Yes, teri, I like Moby Dick because it allows me to give voice to my anger and frustration. I can become quite looney and people think I’m a literary genious! Hahahahaha! Now, try taking someone functioning at a 2 year-old level and get them to pass high school graduation test standards! That is my task. I can only imagine how regular ed. teachers feel about this especially as many are having their evaluations tied to their students’ performance on these tests.

    Bamagirl, I feel your frustration. Unfortunately, the author of NCLB was re-elected and has always been and will probably always be because the people of Massachusetts love him. How can our governmental officials possibly expect 100% passage on standardized tests? Could someone please explain to me how a test retains integrity when 100% of a population passes it every single time?

    I much prefer an educational system that recognizes and rewards excellence, helps those who have exceptional needs and allows individual communities the power to deermine how best to serve their own children.


  5. sheri mcmahon November 26, 2006 at 1:26 am #

    Hi dick-
    I stumbled on your blog tonight, but I know I have been here before. Some thoughts:
    do you ever feel uncomfortable about using un-People First Language like “severe and profound kids”? I realize its shop talk, and I realize it’s quicker, but still. . . .
    NCLB- as a special ed parent, I have been angry for years about how schools in towns like mine tout the performance of their advantaged students and disregard those they do NOT provide with a decent education. Fact: I gave them a kid who loved learning, who had tons of hands-on, creative, playful learning experiences (little natural history museums in the back yard, siphoning water from the wading pool, lots of reading and homegrown books on tape with Mom reading and making “beep” noises, magnets and magnifying glasses, all the fun stuff). For three years he scored in the superior ranges, even as we all saw what difficulties he had in many areas of school. Over time, the difficulties took over, my love-to-learn kid began to call himself stupid, odd, dumb. The worst of it was that some of his upper-elementary teachers assumed special ed had to mean stupid, and since he wasn’t stupid he obviously did not “deserve” what they described as “special privileges.” Talk about the worst of both worlds–unable to cope with all the typical demands of the classroom, but having internalized the lesson that different is bad and needing help means being stupid. At 17, he is two years behind his peers. Last year we simply kept him out–school had resulted in too many psychiatric hospitalizations and too much anguish.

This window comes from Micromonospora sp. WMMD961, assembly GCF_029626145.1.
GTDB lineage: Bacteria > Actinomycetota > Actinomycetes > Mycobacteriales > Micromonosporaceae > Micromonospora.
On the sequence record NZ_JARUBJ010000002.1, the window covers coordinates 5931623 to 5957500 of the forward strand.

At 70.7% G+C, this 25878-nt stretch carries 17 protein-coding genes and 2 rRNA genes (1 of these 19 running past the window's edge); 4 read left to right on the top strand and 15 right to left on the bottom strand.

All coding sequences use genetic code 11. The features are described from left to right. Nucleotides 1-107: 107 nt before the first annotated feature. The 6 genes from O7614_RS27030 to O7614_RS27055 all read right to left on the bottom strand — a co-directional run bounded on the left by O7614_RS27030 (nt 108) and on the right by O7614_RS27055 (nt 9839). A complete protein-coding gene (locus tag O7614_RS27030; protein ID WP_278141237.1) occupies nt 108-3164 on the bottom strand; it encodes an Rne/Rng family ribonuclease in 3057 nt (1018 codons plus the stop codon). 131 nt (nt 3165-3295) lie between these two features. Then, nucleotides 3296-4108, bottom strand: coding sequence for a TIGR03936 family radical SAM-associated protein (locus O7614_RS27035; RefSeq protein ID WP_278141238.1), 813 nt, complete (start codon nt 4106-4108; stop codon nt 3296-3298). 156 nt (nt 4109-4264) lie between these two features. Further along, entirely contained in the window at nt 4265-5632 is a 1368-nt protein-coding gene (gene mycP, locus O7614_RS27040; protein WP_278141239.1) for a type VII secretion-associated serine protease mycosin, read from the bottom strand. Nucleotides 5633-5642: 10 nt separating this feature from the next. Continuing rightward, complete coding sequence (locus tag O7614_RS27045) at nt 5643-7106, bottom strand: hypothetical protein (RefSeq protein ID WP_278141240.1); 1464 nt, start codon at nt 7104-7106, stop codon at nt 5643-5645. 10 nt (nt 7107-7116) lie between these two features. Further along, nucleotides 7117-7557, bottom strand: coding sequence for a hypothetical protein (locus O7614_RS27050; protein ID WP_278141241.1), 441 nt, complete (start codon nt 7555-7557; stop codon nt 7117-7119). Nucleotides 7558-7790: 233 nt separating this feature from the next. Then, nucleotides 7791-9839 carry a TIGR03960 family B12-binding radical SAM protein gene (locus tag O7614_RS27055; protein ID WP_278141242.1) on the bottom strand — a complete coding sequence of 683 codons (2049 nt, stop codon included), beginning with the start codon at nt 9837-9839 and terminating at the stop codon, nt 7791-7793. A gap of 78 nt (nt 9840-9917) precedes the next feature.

Maybe it’s best working in the “severe and profound” world–because nobody else intrudes upon that world. Keeping a smart kid with a disability in regular classes means constantly contending with administrators who rule the world. (It got a lot better after junior high, but the principal still runs the show).

    Anyway. I looked at the alternate assessment standards for my state (ND) not long ago. They are “aligned” with 11th grade standards but they are NOT 11th grade standards, not even the highest of the three levels offered.

    But here’s the deal, and the reason why I looked at the standards. My son brought home some odd stories about the 11th grade testing a couple of weeks ago–students with IEPs who I knew did NOT have “persistent or significant cognitive disabilities.” Seems the high school managed to miss failing AYP two years in a row. How? First, juggling demographics to mingle poor-achieving minorities with the town’s high-achieving Asian students ( combination of Cambodian and Vietnamese immigrants who have been here several years, along with the offspring of university and medical professionals in town). Second, 87% of IEP students at the high school got alternate tests. 84% of them–ta-da–scored in the “advanced” range. Hardly any were in the “proficient” range. Let’s just say skewed.

    I ran a bunch of statistical analyses, and patterns of unusually high alternate assessment rates are possibly suspicious and certainly indicate that the students were not appropriately tested. The previous year, 0% scored advanced at the same school, when a small number of IEP students took alternate assessments.

    My son tells me that some friends said people tried to persuade them to take the alternate test but they refused. Good for them, I say.